In 1966, the Fermi Nuclear Power Plant near Detroit overheated and partially melted. The incident was detailed in a book called We Almost Lost Detroit. The facility was closed down, and the utility company hopes someday to remove all traces of the abandoned power plant.
While Detroit avoided a nuclear disaster, riding through Detroit today feels like a post-apocalyptic experience. The city is experiencing the worst stages of neighborhood decline. Detroit’s "138 square miles are divided between expanses of decay and emptiness" among tracts of surviving communities, according to Bloomberg.
In 1950, Detroit was one of the richest cities in America, with the highest median income and highest rate of home ownership, its downtown full of architectural gems, as noted in The Guardian. But the collapse of its manufacturing base struck what may be a death blow to Detroit. The city that once held close to 2 million people now holds less than half that. The retreating population left behind an estimated 33,500 abandoned homes and 91,000 vacant lots. In some areas entire blocks have been bulldozed and cleared of housing. Neighborhoods have vanished, taking with them all traces of human existence.
Detroit is turning into an urban prairie, with grass overtaking sidewalks, sapling trees towering over fences, and utility lines competing with tree branches. Old alleys resemble hiking trails, and empty lots are thick with wildflowers. In the summer, plant growth overtakes many abandoned houses. Giant trees are growing on the roofs of skyscrapers. Abandoned buildings are full of pigeon roosts and feral cats that keep the rat population in check. Wild dog packs roam neighborhoods, hunting the pheasants, turkeys, opossums, roosters and raccoons that have returned to the city. Ailanthus altissima – also known as the “ghetto palm” or the tree of heaven – has spread throughout the city. Over time the remaining homes will become crushed by these trees planted by homeowners decades ago. The plaster walls will eventually fade into dust.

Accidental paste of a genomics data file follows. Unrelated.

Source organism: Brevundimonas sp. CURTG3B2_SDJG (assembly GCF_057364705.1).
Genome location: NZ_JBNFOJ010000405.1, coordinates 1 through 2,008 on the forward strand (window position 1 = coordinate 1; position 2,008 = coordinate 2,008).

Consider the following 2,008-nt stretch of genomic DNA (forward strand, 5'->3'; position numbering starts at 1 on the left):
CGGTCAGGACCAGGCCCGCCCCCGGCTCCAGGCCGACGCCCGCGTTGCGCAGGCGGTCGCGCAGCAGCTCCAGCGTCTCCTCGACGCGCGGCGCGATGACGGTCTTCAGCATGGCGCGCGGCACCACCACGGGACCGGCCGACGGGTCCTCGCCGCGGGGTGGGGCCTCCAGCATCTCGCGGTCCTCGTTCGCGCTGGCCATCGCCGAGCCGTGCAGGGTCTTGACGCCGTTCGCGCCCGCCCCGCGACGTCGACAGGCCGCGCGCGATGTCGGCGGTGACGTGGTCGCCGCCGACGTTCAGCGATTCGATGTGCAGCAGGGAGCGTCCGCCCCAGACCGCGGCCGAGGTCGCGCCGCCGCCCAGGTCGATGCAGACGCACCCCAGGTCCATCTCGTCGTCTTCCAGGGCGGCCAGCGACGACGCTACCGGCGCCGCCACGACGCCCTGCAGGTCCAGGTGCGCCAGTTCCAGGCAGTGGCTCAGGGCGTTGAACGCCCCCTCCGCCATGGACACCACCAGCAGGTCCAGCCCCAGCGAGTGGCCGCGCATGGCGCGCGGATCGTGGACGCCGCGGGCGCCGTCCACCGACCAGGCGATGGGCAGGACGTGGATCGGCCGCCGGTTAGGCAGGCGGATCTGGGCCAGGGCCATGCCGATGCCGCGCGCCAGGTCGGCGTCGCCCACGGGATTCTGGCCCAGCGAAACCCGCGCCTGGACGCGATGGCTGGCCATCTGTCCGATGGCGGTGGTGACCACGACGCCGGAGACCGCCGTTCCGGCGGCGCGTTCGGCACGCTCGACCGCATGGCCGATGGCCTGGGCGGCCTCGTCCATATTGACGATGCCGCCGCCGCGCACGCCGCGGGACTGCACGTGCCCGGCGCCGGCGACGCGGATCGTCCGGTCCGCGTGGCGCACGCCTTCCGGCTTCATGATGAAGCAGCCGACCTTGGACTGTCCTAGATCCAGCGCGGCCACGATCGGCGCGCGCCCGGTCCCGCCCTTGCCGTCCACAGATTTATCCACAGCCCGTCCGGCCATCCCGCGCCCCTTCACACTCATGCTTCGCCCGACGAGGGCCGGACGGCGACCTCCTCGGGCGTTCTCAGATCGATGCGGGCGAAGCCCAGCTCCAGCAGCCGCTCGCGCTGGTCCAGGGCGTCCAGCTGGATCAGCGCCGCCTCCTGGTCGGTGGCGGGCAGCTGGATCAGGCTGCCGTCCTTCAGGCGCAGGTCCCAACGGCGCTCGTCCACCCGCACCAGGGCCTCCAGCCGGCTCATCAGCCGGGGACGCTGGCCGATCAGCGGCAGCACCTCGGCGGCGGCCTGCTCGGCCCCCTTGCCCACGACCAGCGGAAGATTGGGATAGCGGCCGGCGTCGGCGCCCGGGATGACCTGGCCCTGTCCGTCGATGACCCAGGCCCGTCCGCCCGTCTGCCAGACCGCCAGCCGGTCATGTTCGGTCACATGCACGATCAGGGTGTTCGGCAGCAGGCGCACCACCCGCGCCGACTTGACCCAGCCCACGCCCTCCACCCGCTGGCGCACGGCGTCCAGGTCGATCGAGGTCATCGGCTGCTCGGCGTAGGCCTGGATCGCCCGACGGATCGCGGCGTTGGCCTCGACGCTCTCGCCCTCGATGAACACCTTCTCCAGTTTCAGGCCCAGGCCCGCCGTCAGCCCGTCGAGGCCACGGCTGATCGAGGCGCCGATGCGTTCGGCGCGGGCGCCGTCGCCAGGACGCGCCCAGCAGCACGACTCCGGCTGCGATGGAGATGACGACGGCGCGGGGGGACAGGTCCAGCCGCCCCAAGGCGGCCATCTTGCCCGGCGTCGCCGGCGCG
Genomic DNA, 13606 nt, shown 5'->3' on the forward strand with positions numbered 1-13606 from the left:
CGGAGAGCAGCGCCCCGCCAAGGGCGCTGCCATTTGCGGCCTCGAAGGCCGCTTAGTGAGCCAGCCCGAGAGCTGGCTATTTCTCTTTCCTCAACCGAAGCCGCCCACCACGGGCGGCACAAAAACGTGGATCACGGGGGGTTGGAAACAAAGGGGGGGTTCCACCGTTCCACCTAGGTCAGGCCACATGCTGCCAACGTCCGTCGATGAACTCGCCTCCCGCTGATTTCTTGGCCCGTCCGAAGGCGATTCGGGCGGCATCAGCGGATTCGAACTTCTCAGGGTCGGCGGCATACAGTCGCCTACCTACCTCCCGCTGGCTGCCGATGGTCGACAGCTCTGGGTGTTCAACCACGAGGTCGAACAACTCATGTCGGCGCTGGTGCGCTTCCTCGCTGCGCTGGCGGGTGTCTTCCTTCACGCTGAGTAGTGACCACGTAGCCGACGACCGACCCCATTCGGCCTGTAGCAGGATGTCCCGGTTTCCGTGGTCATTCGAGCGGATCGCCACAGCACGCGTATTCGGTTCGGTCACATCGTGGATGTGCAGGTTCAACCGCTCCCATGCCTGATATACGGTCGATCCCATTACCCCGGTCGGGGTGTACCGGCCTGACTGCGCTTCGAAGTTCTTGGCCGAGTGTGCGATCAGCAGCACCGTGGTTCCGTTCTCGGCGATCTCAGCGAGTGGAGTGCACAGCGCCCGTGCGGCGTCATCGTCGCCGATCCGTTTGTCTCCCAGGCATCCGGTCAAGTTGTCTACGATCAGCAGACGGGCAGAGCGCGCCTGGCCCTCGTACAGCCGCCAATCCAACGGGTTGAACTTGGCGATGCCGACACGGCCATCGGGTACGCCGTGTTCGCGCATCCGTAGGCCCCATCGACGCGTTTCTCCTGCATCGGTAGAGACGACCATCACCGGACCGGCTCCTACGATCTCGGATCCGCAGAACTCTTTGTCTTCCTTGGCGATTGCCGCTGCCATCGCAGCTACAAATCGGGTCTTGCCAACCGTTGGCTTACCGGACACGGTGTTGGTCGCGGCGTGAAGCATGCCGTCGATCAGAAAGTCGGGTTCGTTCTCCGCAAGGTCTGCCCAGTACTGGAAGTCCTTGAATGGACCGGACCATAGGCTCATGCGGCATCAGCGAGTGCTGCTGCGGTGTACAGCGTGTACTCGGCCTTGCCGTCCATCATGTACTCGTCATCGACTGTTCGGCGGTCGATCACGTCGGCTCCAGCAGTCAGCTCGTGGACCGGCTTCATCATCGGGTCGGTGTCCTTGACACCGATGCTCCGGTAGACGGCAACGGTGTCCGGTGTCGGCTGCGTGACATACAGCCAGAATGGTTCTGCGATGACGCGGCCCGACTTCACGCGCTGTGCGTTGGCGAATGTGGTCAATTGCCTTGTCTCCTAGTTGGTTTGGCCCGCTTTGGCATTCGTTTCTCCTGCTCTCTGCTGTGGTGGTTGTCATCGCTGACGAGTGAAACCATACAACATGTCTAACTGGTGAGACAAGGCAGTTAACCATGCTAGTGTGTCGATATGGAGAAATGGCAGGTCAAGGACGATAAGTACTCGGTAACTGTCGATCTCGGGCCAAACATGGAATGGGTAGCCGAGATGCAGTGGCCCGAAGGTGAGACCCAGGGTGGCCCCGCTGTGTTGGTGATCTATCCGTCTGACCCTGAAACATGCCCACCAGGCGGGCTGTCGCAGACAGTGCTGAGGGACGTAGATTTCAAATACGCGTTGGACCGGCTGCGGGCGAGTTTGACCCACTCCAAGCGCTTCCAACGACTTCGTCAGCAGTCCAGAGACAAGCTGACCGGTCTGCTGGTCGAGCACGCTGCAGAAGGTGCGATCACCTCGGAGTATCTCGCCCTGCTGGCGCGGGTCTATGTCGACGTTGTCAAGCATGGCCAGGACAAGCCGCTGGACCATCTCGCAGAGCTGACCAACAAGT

Detroit is a city in decline, and resisting this may be useless. According to Karina Pallagst of the University of California, Berkeley, there is "both a cultural and political taboo" about admitting decline in America. But people can be creative when trying to survive under difficult conditions. The remaining people are not giving up without a fight.
One option Detroiters are using to deal with the decline is urban farming. Many non-profit agricultural organizations are springing up across Detroit. In a city without a major chain grocery store, people are again growing their own food. The 5,000 vacant acres are more than capable of supplying enough fruits and vegetables to supply the entire city’s needs.
Should the people of Detroit band together, they could sell their extra produce in farmers' markets that could grow into full retail outlets. Options for entrepreneurship remain unlimited. Gardening and small-scale farming equipment would be needed, and Detroit’s manufacturing background could be called into play.
Whatever its future, Detroit is a fascinating place of contrasts, rich in history and perhaps the first of many American cities to become a ghost city. Detroit has faced many difficult times in the past – and its future may be an indicator of America in the 21st century. It is possible that Detroit may one day resemble the original Fermi Plant, with all traces of civilization removed, the area returned to its wild state before human settlement. Its future depends on the hardy people left behind.